FindWSPD(T,s)
for each node u that is not a leaf in the split tree T do
FindPairs(ul, ur)


We give pseudocode for the FindPairs(v,w) function below.

FindPairs(v,w)
if Sv and Sw are well-separated with respect to s
report pair(Sv,Sw)
else
if( Lmax(R(v)) ≤ Lmax(R(w)) )
Recursively call FindPairs(v,wl) and FindPairs(v,wr)
else
Recursively call FindPairs(vl,w) and FindPairs(vr,w)


Combining the s-well-separated pairs from all the calls of FindPairs(v,w) gives the WSPD for separation s.

Proof of correctness of the algorithm

It is clear that the pairs returned by the algorithm are well-separated because of the return condition of the function FindPairs.

Now, we have to prove that for any distinct points ${\displaystyle p}$ and ${\displaystyle q}$ in ${\displaystyle S}$, there is a unique pair ${\displaystyle \{A,B\}}$ so that (i) ${\displaystyle p\in A}$ and ${\displaystyle q\in B}$ or (ii) ${\displaystyle p\in B}$ and ${\displaystyle q\in A}$. Assume without loss of generality that (i) holds.

Let ${\displaystyle u}$ be the lowest common ancestor of ${\displaystyle p}$ and ${\displaystyle q}$ in the split tree and let ${\displaystyle v}$ and ${\displaystyle w}$ be the children of ${\displaystyle u}$. Because of the last assumption, ${\displaystyle p}$ is in the subtree of ${\displaystyle v}$ and ${\displaystyle q}$ in the subtree of ${\displaystyle w}$. A call to FindPairs(v,w) is necessarily done in FindWSPD. Because, each time there is a recursion, the recursion tree creates two branches that contain all the points of the current recursion call, there will be a sequence of call to FindPairs leading to having ${\displaystyle p}$ in ${\displaystyle A}$ and ${\displaystyle q}$ in ${\displaystyle B}$.

Because ${\displaystyle u}$ is the lowest common ancestor of ${\displaystyle p}$ and ${\displaystyle q}$, calling FindPairs on the children of a higher node would result of ${\displaystyle p}$ and ${\displaystyle q}$ not being in a pair and calling FindPairs on the children in one of the nodes of one of the subtrees of ${\displaystyle u}$ would result by ${\displaystyle p}$ or ${\displaystyle q}$ not being in any pair. Thus, the pair ${\displaystyle \{A,B\}}$ is the unique one separating ${\displaystyle p}$ and ${\displaystyle q}$.

Each time the recursion tree split in two, there is one more pair added to the decomposition. So, the algorithm run-time is in the number of pairs in the final decomposition.

Callahan and Kosaraju proved that this algorithm finds a Well-separated pair decomposition (WSPD) of size ${\displaystyle O(s^{d}n)}$.[2]

## Properties

Lemma 1: Let ${\displaystyle \{A,B\}}$ be a well-separated pair with respect to ${\displaystyle s}$. Let ${\displaystyle p,p'\in A}$ and ${\displaystyle q\in B}$. Then, ${\displaystyle |pp'|\leq (2/s)|pq|}$.

Proof: Because ${\displaystyle p}$ and ${\displaystyle p'}$ are in the same set, we have that ${\displaystyle |pp'|\leq 2\rho }$ where ${\displaystyle \rho }$ is the radius of the enclosing circle of ${\displaystyle A}$ and ${\displaystyle B}$. Because ${\displaystyle p}$ and ${\displaystyle q}$ are in two well-separated sets, we have that ${\displaystyle |pq|\geq s\rho }$. We obtain that:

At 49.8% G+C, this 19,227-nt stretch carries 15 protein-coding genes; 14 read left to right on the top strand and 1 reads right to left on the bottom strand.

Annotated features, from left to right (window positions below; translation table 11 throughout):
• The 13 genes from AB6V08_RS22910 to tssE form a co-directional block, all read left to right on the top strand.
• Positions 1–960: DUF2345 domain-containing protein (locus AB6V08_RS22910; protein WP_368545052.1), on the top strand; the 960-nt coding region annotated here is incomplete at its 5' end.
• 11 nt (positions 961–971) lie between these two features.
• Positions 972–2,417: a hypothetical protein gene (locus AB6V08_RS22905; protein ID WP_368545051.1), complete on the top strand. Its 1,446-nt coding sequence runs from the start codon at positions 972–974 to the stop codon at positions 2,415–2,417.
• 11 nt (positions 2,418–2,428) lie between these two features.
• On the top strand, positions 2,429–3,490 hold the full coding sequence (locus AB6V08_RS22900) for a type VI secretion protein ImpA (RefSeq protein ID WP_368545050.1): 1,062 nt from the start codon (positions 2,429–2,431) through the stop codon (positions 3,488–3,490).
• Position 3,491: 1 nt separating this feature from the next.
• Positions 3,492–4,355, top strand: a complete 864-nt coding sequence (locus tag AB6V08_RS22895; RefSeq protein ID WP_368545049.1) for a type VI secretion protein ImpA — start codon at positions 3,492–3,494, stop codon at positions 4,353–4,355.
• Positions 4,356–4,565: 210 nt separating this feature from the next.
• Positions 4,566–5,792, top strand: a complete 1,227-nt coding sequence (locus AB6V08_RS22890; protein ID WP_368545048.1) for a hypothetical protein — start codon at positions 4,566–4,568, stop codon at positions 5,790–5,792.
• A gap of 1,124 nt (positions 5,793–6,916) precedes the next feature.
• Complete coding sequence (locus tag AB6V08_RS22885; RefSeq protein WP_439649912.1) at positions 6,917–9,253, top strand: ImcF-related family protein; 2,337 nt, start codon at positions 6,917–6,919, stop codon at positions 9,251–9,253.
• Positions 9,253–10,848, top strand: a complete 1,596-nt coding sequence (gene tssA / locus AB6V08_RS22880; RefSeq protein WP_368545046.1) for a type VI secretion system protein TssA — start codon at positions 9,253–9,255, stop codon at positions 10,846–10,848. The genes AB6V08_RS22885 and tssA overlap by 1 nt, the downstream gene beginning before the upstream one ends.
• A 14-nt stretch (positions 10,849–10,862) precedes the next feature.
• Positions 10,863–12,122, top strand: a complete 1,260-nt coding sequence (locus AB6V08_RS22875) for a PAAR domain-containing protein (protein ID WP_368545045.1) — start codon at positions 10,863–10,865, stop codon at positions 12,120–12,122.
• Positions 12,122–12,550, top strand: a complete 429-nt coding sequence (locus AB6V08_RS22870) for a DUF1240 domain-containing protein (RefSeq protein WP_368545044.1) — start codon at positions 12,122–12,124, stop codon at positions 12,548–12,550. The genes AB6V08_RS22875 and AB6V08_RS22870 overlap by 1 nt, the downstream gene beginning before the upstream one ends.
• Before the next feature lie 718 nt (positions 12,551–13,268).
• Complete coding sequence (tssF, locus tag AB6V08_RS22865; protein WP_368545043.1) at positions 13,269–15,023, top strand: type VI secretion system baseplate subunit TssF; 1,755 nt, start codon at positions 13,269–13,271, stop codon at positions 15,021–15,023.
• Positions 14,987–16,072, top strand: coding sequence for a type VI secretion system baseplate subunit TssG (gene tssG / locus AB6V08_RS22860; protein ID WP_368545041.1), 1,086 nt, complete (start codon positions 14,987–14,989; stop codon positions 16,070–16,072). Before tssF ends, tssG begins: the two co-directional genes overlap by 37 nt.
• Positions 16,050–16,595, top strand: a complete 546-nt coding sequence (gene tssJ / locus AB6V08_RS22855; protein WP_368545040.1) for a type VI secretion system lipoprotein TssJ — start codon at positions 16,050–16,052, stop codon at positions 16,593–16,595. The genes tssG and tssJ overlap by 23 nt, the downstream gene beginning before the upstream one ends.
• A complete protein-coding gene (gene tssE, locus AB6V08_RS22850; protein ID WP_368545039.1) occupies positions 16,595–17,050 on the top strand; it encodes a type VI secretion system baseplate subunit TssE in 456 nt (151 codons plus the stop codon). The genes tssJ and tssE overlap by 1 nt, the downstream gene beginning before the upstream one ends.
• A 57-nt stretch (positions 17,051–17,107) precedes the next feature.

{\displaystyle {\begin{aligned}&{\frac {|pp'|}{2}}\leq \rho \leq {\frac {|pq|}{s}}\\\Leftrightarrow &\\&{\frac {|pp'|}{2}}\leq {\frac {|pq|}{s}}\\\Leftrightarrow &\\&|pp'|\leq {\frac {2}{s}}|pq|\\\end{aligned}}}

Lemma 2: Let ${\displaystyle \{A,B\}}$ be a well-separated pair with respect to ${\displaystyle s}$. Let ${\displaystyle p,p'\in A}$ and ${\displaystyle q,q'\in B}$. Then, ${\displaystyle |p'q'|\leq (1+4/s)|pq|}$.

Proof: By the triangle inequality, we have:

${\displaystyle |p'q'|\leq |p'p|+|pq|+|qq'|}$

From Lemma 1, we obtain:

{\displaystyle {\begin{aligned}|p'q'|&\leq (2/s)|pq|+|pq|+(2/s)|pq|\\&=(1+4/s)|pq|\end{aligned}}}

## Applications

The well-separated pair decomposition has application in solving a number of problems. WSPD can be used to:

• Solve the closest pair problem in ${\displaystyle O(n\lg n)}$ time.[1]
• Solve the k-closest pairs problem in ${\displaystyle O(n\lg n+k)}$ time.[1]
• Solve the k-closest pair problem in ${\displaystyle O(n\lg n)}$ time.[3]
• Solve the all-nearest neighbors problem in ${\displaystyle O(n\lg n)}$ time.[1]
• Provide a ${\displaystyle (1-\epsilon )}$-approximation of the diameter of a point set in ${\displaystyle O(n\lg n)}$ time.[1]
• Directly induce a t-spanner of a point set.[1]
• Provide a t-approximation of the Euclidean minimum spanning tree in d dimensions in ${\displaystyle O(n\lg n)}$ time.[1]
• Provide a ${\displaystyle (1+\epsilon )}$-approximation of the Euclidean minimum spanning tree in d dimensions in ${\displaystyle O(n\lg n+(\epsilon ^{-2}\lg ^{2}{\frac {1}{\epsilon }})n)}$ time.[4]

## References

1. Smid, Michiel (16 August 2005). "The well-separated pair decomposition and its applications" (PDF). Retrieved 26 March 2014.
2. ^ a b c Callahan, P. B. & Kosaraju, S. R. (January 1995). "A Decomposition of Multidimensional Point Sets with Applications to k-Nearest-Neighbors and n-Body Potential Fields". Journal of the ACM. 42 (1): 67–90. doi:10.1145/200836.200853.
3. ^ Bespamyatnikh, Sergei; Segal, Michael (2002). "Fast Algorithms for Approximating Distances". Algorithmica. 33 (2): 263–269. doi:10.1007/s00453-001-0114-7.
4. ^ Arya, Sunil; Mount, David M. (2016). "A fast and simple algorithm for computing approximate euclidean minimum spanning trees". Proceedings of the Twenty-Seventh Annual ACM-SIAM Symposium on Discrete Algorithms.